Reflectance spectral characterization of acid sulphate soil in South Yunderup, Western Australia
Acid sulphate soils (ASS) are widely spread worldwide and are detrimental to the environment. South Yunderup is one of the coastal areas of Western Australia heavily affected by ASS. Conventional investigation is costly and time-consuming, and thus there is an urgent need to rapidly characterize and identify this type of soil. This paper aims to characterize these soils using reflectance spectra, which may be one of the most significant steps in effectively identifying them and mapping their extent by remote sensing. The ASS from the study area were divided into several groups and subtypes according to both pH measurements and mineral composition as identified by X-ray diffraction analysis. Each group and subtype was then characterized by its spectral reflectance features. We found that the spectral characteristics of ASS are governed by the spectral features of its compositional minerals. In particular, some secondary iron-bearing minerals produced by the formation of ASS, together with surrounding minerals such as carbonate, play vitally important roles in influencing the spectral characterization of ASS. These iron-bearing minerals, including iron oxides, hydroxides/oxyhydroxides (e.g. haematite, goethite, and ferrihydrite), and iron sulphates (e.g. jarosite and copiapite), have diagnostic spectral features and are therefore detectable in the reflectance range. Moreover, these secondary iron-bearing minerals could be indicators suggesting the pH conditions in which they formed. The results of this study include the overall mineral distribution of the study area, the spectral characterization of different groups and subtypes of ASS, and the linkages between spectral features and pH ranges.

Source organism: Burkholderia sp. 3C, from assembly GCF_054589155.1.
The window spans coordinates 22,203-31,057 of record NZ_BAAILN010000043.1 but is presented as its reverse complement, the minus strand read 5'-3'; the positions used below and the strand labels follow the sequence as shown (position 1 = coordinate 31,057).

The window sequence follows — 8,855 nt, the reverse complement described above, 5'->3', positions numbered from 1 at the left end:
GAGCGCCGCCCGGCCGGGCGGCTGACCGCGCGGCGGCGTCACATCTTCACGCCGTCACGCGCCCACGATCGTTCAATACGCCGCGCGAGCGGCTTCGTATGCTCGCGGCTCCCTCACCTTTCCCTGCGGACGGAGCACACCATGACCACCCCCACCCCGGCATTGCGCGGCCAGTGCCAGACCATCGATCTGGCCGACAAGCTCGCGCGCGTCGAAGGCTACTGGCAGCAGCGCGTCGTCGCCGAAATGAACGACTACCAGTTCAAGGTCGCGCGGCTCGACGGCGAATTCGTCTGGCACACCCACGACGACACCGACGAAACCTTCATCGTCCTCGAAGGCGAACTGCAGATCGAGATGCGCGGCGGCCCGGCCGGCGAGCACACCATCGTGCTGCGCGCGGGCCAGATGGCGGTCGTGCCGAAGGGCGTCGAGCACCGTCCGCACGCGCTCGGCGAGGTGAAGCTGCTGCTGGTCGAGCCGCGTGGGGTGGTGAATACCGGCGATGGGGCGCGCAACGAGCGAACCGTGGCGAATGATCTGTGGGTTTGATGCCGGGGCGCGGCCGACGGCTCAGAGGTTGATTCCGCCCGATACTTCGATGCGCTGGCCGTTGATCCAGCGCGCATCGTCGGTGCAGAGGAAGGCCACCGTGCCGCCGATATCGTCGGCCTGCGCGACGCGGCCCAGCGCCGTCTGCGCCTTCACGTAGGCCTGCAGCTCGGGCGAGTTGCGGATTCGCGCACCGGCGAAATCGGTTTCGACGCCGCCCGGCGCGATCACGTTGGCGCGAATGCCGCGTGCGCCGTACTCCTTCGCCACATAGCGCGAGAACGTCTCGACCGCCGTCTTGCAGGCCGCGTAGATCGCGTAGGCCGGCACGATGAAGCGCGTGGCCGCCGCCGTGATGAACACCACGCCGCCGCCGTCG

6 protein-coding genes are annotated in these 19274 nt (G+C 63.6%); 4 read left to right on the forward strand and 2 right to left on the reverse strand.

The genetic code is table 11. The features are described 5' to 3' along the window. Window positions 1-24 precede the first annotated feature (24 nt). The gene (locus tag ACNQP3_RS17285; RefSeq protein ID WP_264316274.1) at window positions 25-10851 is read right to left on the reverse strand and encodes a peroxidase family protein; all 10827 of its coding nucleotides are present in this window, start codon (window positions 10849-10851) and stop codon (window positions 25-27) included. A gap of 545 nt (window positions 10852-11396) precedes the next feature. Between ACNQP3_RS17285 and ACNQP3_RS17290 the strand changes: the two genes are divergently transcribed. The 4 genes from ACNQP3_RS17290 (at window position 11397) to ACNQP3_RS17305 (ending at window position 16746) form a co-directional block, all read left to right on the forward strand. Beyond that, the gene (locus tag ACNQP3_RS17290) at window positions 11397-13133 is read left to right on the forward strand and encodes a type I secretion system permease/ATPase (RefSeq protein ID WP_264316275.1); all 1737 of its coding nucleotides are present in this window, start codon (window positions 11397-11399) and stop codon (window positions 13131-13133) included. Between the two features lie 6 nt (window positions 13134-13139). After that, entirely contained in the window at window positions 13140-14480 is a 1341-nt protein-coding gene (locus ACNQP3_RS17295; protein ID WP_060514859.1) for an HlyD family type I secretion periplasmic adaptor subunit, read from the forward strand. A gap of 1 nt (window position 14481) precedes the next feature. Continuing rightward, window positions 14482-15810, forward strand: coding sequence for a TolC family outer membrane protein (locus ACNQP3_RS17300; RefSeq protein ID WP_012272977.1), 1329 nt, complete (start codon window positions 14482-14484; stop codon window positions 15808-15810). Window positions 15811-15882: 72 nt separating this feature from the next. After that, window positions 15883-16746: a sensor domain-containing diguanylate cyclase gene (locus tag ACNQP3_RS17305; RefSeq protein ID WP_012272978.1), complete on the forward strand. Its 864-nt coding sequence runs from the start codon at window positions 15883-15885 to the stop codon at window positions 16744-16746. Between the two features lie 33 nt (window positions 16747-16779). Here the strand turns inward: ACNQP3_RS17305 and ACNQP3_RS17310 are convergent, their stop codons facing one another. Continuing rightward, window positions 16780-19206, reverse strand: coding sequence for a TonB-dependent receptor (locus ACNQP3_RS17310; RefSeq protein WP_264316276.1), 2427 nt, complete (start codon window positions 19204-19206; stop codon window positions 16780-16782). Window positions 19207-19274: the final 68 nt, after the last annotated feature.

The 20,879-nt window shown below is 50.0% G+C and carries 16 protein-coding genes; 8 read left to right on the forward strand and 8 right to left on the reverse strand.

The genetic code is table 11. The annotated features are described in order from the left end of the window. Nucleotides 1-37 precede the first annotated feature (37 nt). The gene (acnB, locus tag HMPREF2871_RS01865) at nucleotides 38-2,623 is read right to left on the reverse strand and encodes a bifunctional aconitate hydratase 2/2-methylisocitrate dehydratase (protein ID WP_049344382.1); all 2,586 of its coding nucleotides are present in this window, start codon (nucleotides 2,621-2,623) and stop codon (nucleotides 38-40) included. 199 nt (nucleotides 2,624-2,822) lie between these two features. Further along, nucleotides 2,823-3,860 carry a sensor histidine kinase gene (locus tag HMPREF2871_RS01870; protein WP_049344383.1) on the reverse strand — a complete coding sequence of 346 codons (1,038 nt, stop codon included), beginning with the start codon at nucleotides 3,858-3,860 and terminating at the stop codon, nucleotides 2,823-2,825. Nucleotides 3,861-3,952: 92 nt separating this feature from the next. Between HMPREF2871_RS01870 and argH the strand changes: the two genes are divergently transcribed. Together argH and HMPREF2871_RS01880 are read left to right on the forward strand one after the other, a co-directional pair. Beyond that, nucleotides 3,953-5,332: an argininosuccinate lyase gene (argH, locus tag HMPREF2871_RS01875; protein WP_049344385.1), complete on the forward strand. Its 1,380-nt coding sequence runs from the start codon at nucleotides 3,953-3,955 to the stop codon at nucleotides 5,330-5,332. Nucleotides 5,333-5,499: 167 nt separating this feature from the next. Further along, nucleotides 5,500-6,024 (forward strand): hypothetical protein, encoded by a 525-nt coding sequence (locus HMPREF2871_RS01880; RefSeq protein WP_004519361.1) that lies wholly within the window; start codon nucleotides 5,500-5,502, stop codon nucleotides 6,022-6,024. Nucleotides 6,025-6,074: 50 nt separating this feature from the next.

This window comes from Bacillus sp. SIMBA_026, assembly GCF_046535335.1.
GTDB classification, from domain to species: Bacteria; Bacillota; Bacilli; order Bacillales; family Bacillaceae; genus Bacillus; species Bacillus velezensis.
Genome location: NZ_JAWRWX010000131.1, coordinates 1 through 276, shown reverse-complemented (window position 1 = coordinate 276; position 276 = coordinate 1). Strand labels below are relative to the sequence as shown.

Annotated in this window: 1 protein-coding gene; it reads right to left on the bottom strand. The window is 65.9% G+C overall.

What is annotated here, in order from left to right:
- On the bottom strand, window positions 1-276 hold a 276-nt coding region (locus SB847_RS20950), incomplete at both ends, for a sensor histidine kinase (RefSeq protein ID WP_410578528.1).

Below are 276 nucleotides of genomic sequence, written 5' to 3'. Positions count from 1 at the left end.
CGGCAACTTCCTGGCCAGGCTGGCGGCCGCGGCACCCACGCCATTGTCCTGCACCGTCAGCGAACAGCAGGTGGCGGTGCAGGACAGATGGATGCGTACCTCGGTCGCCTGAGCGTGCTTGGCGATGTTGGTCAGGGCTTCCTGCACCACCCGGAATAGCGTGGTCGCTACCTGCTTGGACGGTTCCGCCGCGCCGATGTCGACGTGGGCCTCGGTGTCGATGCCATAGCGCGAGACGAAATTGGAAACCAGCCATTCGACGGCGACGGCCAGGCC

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Document Type: Research Article
Affiliations: Department of Applied Geology, Western Australian School of Mines, Curtin University, Perth, WA, Australia
Publication date: May 19, 2014